How NTRAK Started, By Ben Davis.



NTRAK has been part of the model railroading scene since our debut in 1974
and I want to tell you a bit about its beginning. First, since many of you
probably don't know who I am, let me introduce myself as the guy who came up
with the NTRAK idea and got it started. The first prototype module was built
in my garage and was shown at the 1973 MRIA Show in Costa Mesa, California.
From there we signed up for our first big showing at the 1974 NMRA National
in San Diego and from the moment we started operating, we knew we had a
hit...a real big hit. So much is obvious now but it wasn't always so. Let me
review some of the things that influenced its design and concept.

My own hopes for NTRAK were that it would get N Scalers out of their garages
into NMRA meets; would help promote N Scale and would bring dynamic operat
ing layouts to big public shows. The specifications were designed so that
any builder, anywhere in the world, could build a module, bring it to a show
year after year, and know it would "plug" into the others and operate. In
particular, I wanted to show N off in its finest light and I wanted to keep
everything else simple.

As an HO'er who modeled alone in a corner of my garage, I was always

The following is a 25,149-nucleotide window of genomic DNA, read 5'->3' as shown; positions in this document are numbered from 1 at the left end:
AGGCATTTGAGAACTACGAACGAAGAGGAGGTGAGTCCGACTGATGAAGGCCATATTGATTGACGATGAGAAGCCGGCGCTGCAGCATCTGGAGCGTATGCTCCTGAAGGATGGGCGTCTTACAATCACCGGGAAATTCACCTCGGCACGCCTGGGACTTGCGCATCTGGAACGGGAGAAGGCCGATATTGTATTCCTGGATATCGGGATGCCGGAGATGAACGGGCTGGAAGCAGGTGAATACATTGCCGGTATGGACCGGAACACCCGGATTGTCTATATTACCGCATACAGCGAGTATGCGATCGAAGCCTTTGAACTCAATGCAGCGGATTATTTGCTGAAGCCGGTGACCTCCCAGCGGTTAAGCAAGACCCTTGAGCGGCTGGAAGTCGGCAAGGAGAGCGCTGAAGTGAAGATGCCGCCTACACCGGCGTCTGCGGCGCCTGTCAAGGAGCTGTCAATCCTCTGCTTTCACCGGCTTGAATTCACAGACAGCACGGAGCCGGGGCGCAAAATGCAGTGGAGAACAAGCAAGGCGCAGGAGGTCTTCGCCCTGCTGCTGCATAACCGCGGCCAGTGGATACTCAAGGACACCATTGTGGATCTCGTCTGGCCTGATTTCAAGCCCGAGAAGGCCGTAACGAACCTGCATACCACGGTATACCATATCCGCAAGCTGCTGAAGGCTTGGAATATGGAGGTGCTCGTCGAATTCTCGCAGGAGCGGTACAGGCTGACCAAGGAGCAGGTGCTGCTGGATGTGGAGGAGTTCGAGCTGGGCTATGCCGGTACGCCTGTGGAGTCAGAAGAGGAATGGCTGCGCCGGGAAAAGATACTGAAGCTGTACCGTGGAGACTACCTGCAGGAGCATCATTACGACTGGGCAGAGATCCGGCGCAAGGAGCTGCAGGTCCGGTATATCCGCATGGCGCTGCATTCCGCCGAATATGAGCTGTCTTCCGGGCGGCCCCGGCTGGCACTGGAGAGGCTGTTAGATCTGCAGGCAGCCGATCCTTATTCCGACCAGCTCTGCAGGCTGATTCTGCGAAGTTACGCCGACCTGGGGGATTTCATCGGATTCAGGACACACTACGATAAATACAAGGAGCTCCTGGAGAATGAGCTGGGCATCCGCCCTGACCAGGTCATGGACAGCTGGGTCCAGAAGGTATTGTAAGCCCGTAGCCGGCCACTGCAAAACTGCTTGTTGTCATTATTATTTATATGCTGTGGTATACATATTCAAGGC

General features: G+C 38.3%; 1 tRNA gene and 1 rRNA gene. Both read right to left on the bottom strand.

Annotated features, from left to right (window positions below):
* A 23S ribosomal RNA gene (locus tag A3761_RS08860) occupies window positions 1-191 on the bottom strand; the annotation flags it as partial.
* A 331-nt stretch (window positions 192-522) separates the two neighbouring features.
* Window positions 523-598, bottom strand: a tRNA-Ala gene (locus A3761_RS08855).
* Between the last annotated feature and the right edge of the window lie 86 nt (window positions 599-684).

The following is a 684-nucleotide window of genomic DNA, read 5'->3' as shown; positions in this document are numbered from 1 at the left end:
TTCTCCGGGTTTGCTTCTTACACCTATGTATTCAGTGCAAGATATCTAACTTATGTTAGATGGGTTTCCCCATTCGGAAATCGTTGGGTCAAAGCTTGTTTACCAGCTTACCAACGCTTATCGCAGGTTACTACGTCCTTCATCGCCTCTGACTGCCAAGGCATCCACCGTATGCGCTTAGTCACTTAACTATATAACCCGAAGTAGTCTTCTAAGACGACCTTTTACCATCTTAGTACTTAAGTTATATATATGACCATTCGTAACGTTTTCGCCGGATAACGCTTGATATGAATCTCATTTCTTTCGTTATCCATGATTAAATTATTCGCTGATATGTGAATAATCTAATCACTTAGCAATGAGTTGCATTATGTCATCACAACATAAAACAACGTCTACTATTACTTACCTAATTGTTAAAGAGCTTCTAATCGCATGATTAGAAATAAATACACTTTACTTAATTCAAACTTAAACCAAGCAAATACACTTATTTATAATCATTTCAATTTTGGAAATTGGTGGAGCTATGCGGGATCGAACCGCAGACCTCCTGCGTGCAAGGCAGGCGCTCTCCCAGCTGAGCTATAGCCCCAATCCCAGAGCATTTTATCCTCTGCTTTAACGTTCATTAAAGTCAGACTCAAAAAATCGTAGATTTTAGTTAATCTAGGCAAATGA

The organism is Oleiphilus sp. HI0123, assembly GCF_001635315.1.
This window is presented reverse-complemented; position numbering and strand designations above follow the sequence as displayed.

frustrated because no matter how much room I could get, the layout always
looked cramped and toy-like. Then one day I saw some N and overnight sold
all my HO - lock, stock and layout and started building the same layout in N
in 1/4 the space. After a lot of work, and a little running, I began to
realize this was a mistake. The N Layout also looked toy-like. What I should
have done was use the same space for N as I had for HO. You see, I wanted my
layout to be a prototype looking scene.

I helped form the Belmont Shore RR Club, probably the first N club in the
country. We ended up with as much space as most HO clubs and in N this
really enabled us to go for the prototype scene. We had wide-sweeping,
double track, mainline curves and grades of 1 to 1 1/2%. Our mainline was
over 10 scale miles long and passed through a freight yard that would hold
over 500 cars. It passed four substantial railroad towns, a huge passenger
station that would hold eight double-headed full-length passenger trains,
and several large industrial complexes. Our long freights wound around
mountain ranges that were high enough to be room dividers. The trains really
appeared to be going somewhere - not just back and forth and up and down
like a bowl of spaghetti.

Those long freights, running at scale speed, looked magnificent and when two
met and passed on our parallel mainline tracks, things got real quiet as
everyone watched. Best of all was watching a triple headed passenger with
ten 85' cars slowly catch and overtake a long freight.

To help promote N. the Belmont Shore Club held annual N Scale meets. We
didn't want N to fail to meet its full potential. We wanted our N suppliers
to grow so they would be able to furnish us with more and better products.
We wanted other N Scalers to get the same thrill we were getting. We thought